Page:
The MacroAssembler AS
I use The Macroassembler AS. It's modern, multiplatform (Unix, Windows, DOS) with macros and all that other good stuff, still supported and under development, and supports an amazing variety of CPUs (around 60), including modern MCUs such as Amtel AVR. It's very nice to be able to use the same assembler for all one's 8- and 16-bit development.
Output is to its own record-based format,
.p files. Tools are provided to generate binary and hex record files from those, but I found the format simple enough that I just wrote a bit of Python code to handle conversion for my various needs, which included loading code into an emulator/unit test framework and generating Apple II binary files with a check for overlapping records. (You can find the code in my 8bitdev repo.)
Though it doesn't have a public development repo, I help maintain
KubaO/asl on GitHub where we import every release on to the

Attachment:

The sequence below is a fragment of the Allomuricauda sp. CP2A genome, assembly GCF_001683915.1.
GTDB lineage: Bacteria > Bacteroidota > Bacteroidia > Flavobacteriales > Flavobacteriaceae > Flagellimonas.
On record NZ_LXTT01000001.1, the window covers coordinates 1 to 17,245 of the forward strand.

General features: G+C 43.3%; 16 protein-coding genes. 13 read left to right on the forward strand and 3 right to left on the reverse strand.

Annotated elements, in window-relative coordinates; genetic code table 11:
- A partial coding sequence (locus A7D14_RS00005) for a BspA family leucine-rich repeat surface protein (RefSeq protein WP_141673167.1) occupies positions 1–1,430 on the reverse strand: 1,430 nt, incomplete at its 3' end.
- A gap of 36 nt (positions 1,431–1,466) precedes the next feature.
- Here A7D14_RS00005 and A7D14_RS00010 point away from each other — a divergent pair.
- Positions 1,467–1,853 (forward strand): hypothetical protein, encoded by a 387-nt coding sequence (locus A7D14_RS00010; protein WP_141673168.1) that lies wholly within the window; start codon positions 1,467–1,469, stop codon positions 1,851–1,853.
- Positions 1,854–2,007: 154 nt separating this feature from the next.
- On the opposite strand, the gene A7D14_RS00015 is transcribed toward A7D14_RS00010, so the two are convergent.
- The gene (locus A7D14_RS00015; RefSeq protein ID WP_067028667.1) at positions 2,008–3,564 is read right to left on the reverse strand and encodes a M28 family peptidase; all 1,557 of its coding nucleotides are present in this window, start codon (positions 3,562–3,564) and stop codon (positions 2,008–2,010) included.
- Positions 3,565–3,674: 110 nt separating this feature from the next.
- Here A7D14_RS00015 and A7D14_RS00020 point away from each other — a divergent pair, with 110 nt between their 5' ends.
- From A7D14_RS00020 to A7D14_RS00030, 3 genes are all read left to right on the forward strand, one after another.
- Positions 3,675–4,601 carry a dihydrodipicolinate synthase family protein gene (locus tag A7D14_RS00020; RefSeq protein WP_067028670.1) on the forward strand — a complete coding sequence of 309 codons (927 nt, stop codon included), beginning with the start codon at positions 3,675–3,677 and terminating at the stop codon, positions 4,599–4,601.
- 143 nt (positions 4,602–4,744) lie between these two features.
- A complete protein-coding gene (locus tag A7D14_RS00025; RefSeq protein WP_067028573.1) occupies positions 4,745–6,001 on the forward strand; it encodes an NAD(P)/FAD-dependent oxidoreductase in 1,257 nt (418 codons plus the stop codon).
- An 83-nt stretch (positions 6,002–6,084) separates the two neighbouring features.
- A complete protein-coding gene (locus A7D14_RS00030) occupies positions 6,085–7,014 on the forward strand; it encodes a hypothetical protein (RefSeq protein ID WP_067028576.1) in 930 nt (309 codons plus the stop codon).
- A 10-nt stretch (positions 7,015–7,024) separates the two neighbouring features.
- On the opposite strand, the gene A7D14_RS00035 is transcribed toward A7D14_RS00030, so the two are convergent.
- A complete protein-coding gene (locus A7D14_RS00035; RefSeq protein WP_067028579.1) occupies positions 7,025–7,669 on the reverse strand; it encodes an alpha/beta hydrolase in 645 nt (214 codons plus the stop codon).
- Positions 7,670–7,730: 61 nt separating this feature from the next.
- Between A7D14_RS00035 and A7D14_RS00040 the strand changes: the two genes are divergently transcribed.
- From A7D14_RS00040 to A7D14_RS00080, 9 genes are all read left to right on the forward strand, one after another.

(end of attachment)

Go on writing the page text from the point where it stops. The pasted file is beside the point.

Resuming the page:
upstream branch. You can easily fetch this if you want to build it yourself and perhaps hack on it. There's also some fetch and build support under the
tool/ directory in my 8bitdev repo above, since the build/test script there automatically downloads and builds the tools it needs.
ASxxxx Cross Assemblers
I've also tried out the ASxxxx assembler suite, which generates relocatable binary files and has a linker, but I found in the end that for multiplatform work it's easier just to re-assemble than deal with linking (often different assembly parameters are needed for different platforms), and on modern hardware assemblers are so blazingly fast that there's no difference in build time. I also found the slightly odd syntax mildly annoying.